Following a statement made by the International Olympic Committee (IOC), the delayed Tokyo 2020 Olympics was to be a “landmark in gender equality”, which was proven when almost 49% of nearly eleven thousand athletes were female. Marking this year’s games as the most ‘gender equal’ in history. Yet, while gender equality was seen on the field, a different story was told behind the scenes. What in fact was meant to be an eye-opener for gender equality, really became a cry out for athlete sexualisation.
What are the stats?
This year the IOC publicised that 47.8% of their commission consisted of female representatives, however a more hidden statistic is that only 33.3% of the Executive Board are female. That is just 3.3% above the recommended percentage for diversity, outlined by charity ‘Women in Sports’.
So, when female athletes started to speak out about sexualisation and chauvinist uniform regulations, during the Olympics and to this present day, it was clear an ongoing problem was coming to the surface. Both in leadership and athlete wellbeing.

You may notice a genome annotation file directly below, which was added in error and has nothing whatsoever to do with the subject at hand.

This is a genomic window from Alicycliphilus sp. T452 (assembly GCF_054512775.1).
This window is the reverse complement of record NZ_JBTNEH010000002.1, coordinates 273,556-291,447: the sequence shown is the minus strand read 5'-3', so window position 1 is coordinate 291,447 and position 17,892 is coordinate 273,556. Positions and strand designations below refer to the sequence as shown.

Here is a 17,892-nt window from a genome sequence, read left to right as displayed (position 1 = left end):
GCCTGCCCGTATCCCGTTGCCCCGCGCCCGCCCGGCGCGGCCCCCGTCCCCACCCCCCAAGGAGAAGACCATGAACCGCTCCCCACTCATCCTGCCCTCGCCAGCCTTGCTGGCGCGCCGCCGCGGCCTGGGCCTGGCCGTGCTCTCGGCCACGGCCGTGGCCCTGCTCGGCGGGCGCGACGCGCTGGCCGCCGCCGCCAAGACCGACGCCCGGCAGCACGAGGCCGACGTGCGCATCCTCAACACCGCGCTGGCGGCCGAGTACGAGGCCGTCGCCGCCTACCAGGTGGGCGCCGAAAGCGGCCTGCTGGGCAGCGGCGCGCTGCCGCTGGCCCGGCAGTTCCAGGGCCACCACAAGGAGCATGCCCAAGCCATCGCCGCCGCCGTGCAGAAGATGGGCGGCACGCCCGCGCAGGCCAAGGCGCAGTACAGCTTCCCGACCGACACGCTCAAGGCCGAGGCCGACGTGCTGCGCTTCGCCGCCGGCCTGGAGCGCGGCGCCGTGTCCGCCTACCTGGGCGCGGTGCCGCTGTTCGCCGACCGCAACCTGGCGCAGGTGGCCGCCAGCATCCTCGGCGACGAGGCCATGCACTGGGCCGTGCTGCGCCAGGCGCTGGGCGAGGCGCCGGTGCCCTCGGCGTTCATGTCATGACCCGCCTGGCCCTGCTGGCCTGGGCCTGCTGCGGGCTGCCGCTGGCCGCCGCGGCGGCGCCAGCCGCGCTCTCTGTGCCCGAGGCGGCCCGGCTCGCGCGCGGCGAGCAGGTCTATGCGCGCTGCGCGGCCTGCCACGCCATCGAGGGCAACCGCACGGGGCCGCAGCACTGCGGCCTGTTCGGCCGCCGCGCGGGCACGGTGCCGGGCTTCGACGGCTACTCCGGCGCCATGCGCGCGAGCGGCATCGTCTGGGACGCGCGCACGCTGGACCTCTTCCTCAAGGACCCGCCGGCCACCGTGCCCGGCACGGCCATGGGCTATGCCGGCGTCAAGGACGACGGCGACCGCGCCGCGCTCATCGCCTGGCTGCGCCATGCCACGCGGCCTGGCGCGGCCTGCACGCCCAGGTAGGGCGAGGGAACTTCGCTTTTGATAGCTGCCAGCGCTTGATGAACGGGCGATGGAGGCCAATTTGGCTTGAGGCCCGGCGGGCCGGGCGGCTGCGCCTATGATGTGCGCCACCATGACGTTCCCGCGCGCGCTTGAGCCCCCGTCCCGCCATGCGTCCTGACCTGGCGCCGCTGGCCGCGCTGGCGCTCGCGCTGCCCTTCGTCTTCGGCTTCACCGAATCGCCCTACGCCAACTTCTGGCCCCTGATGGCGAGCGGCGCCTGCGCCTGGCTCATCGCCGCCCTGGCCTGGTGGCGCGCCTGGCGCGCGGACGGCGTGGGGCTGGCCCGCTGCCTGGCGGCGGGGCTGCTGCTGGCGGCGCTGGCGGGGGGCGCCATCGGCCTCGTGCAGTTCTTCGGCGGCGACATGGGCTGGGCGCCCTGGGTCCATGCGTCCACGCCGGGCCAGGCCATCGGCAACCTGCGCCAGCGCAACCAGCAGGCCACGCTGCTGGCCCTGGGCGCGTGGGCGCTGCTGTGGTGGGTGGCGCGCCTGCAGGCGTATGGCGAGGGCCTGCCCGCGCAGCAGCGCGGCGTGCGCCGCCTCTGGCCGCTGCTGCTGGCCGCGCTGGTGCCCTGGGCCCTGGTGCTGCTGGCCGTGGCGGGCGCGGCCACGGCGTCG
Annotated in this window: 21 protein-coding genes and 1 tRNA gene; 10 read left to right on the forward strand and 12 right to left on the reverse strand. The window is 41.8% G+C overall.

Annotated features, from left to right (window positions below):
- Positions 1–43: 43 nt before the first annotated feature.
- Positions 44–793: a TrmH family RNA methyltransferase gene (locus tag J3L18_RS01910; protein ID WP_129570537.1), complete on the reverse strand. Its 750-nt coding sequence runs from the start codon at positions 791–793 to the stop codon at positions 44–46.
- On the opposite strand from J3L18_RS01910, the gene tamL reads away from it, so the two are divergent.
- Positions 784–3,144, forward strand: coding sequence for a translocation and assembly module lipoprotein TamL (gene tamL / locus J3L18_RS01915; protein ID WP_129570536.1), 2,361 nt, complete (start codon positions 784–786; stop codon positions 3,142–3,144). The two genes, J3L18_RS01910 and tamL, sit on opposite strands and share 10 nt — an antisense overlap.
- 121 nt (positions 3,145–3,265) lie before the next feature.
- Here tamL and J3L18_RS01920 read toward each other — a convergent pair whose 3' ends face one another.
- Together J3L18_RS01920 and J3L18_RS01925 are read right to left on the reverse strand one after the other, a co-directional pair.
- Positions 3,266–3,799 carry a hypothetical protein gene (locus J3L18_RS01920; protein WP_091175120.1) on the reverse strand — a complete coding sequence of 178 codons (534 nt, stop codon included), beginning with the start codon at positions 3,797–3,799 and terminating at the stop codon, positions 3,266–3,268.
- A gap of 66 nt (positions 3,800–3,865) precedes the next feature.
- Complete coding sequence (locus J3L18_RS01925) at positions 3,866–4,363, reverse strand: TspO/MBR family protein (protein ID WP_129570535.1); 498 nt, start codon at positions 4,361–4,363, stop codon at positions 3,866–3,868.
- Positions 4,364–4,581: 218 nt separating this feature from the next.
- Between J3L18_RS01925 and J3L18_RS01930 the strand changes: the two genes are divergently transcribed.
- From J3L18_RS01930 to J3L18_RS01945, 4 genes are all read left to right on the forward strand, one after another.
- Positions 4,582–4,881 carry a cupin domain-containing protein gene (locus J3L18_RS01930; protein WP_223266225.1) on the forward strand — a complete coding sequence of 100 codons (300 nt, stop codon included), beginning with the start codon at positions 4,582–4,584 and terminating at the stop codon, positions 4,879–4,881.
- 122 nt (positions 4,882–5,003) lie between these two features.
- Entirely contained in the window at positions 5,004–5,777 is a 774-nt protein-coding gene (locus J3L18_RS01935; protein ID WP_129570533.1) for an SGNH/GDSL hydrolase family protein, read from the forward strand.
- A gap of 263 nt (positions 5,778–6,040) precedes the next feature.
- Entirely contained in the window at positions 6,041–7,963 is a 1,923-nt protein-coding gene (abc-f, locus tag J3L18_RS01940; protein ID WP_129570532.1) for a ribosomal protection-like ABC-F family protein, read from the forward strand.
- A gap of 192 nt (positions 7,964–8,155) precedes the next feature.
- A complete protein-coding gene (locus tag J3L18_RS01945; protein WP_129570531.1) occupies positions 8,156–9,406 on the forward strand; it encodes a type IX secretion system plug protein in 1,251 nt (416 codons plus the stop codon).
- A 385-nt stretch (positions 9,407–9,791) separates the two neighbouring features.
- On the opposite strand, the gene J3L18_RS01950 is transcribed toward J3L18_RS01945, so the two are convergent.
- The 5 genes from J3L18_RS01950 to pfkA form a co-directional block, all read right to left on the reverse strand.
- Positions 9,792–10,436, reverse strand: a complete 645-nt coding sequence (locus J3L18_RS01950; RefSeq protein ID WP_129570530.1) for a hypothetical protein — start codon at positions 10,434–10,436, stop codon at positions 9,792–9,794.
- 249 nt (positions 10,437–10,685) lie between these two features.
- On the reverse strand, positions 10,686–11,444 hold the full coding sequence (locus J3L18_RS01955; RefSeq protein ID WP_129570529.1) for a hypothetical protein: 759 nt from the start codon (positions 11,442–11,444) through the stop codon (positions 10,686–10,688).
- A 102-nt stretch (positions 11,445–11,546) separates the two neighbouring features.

According to the most recent Olympic Charter published by the IOC, they have the “sole and exclusive authority to prescribe and determine the clothing and uniforms to be worn, and the equipment to be used, by the members of their delegations on the occasion of Olympic Games”.
However, it’s really the International Federations who establish attire, roughly 10% of which have female leaders, and can often be driven by financial or commercial gains. Furthermore, only 32% of the National Governing Bodies have female leaders.
Danusia Francis OLY is an Olympic gymnast and coach who competed at Tokyo. Often in gymnastics, it’s common for female athletes to be sexualised because of their uniform, however, there is choice. She explained how gymnasts wear tight clothing to prevent injuries, but the amount of skin on show should be to the discretion of the athlete. “I personally don’t mind wearing a leotard, but it was great what the Germans did as they showed people there is a choice.”
To fight sexualisation at the Tokyo Olympics, the German Gymnastics team wore crystallised suits that did not just stop at the hips, but in fact stretched down to their ankles.